Final Four 2013: What We Learned About Each Winning Team on Saturday
Louisville and Michigan advanced to the National Championship Game on Saturday, defeating Wichita State and Syracuse respectively in the Final Four.
But what did we learn about each team as we look ahead to the national title game? Are there some areas Louisville and Michigan have to improve on in order to claim the championship? Can they overcome some obstacles and win anyway?
Here's a look at what we learned from each winning team in the Final Four on Saturday.
Louisville Can Win When Russ Smith Struggles From the Field
Louisville relies so much on junior guard Russ Smith for scoring. He was averaging 18.9 points headed into Saturday's matchup. Gorgui Dieng, the Cardinals' second-leading scorer, was averaging 10.2 points. Smith had scored a combined 104 points in four NCAA tournament games before Saturday's clash.
That's why it was actually a positive sign for the Cardinals when Smith shot 6-of-17 from the floor and 5-of-12 from the free-throw line, yet they still won.
Louisville's defense was key once again, holding Wichita State to 41 percent shooting (including 6-of-20 from beyond the arc).
Michigan Can Win When Trey Burke and Tim Hardaway Jr. Struggle From the Floor
Michigan's two leading scorers, Trey Burke and Tim Hardaway Jr., combined to shoot 5-of-24 from the floor on Saturday against Syracuse.
In fact, Michigan's third-leading scorer, Nik Stauskas, went 0-of-5 from the field, scoring zero points.
So, how did Michigan overcome a woeful shooting night?
Interestingly enough, with its defense and rebounding, which were actually supposed to be Syracuse's strengths.
The Wolverines held the Orange to 42 percent shooting and forced star point guard Michael Carter-Williams into five turnovers on Saturday. They also out-rebounded Syracuse while collecting 13 offensive rebounds.
Oh yeah, and there was that Mitch McGary fellow...
Mitch McGary Is For Real
We knew freshman forward Mitch McGary had potential coming into this season. He was the No. 28 overall recruit in the 2013 class, after all.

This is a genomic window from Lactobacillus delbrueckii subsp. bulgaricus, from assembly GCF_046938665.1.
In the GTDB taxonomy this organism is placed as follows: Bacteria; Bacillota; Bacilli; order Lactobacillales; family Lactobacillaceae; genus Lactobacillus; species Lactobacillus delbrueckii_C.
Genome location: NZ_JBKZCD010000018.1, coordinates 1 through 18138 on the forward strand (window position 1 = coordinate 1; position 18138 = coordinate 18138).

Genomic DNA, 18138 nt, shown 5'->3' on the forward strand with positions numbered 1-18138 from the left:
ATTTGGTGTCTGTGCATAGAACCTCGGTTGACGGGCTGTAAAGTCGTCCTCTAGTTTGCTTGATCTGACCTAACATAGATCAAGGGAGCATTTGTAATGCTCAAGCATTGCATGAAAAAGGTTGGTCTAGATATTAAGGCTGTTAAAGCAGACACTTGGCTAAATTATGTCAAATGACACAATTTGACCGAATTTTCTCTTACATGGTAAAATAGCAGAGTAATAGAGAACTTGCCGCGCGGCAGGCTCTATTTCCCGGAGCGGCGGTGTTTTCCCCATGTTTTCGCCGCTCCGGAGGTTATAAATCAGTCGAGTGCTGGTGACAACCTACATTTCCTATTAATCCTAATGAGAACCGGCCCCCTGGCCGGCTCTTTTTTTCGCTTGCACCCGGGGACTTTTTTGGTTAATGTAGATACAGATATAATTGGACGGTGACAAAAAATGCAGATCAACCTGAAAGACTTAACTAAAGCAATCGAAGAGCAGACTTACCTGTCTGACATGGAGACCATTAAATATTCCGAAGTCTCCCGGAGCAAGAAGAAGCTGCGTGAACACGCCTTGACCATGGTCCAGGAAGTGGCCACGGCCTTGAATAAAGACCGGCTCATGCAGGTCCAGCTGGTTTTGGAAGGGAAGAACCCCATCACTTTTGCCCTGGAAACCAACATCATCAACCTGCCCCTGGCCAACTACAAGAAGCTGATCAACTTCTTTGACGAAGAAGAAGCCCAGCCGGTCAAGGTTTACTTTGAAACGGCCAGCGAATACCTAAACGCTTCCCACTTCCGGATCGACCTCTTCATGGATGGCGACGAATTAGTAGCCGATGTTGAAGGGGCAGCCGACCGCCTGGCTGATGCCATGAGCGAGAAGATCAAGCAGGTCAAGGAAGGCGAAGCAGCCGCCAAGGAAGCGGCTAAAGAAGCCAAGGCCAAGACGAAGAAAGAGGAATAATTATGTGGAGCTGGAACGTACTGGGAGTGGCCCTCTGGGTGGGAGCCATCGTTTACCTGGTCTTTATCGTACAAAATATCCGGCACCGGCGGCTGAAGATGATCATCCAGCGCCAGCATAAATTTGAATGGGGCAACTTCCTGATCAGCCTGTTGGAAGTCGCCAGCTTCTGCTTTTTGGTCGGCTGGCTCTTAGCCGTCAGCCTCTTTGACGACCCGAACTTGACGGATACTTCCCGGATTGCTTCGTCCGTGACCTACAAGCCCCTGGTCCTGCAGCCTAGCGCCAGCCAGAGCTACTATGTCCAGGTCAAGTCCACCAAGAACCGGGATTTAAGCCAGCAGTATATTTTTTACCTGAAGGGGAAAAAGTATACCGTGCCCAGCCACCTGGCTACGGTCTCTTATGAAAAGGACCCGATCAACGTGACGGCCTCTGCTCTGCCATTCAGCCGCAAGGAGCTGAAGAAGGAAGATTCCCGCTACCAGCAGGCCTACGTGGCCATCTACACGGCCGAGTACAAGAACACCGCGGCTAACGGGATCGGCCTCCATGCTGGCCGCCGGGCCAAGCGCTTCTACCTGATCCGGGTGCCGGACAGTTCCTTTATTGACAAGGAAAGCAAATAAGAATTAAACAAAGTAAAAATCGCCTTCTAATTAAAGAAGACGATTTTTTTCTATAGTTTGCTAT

But the fact that McGary has exploded in the NCAA tournament—despite heading into the tournament with just two starts to his name—is simply amazing.
The 6'10", 250-pound big man posted 10 points, 12 rebounds, six assists and two blocks on Saturday against Syracuse, guiding the Wolverines to victory despite their top three scorers struggling from the field. His ability to finish at the rim, knock down the mid-range jumper in the middle of Syracuse's zone, find his open teammates and clean up on the glass proved to be pivotal for Michigan.
If McGary declares for the 2013 NBA Draft after the season, it's hard to imagine him not being a first-round pick at this point.
Louisville Can Win Without Kevin Ware
Kevin Ware may not have posted eye-opening stats this season, but he provided stability as a backup guard for the Cardinals. You could tell by the team's reaction after his gruesome injury against Duke in the Elite Eight that he was part of the glue that held Louisville together.
That's why it was impressive when Louisville was able to beat Wichita State on Saturday despite its starters struggling from the field and Ware being out.
Who rose to the occasion?
I guess you could say junior Luke Hancock left his signature on the game.
Hancock, who averaged 6.8 points in the NCAA tournament before Saturday's game, erupted for 20 points off the bench for Louisville on Saturday. He went 6-of-9 from the floor, including 3-of-5 from downtown.
What is the duplicate article?
Why is this article offensive?
Where is this article plagiarized from?
Why is this article poorly edited?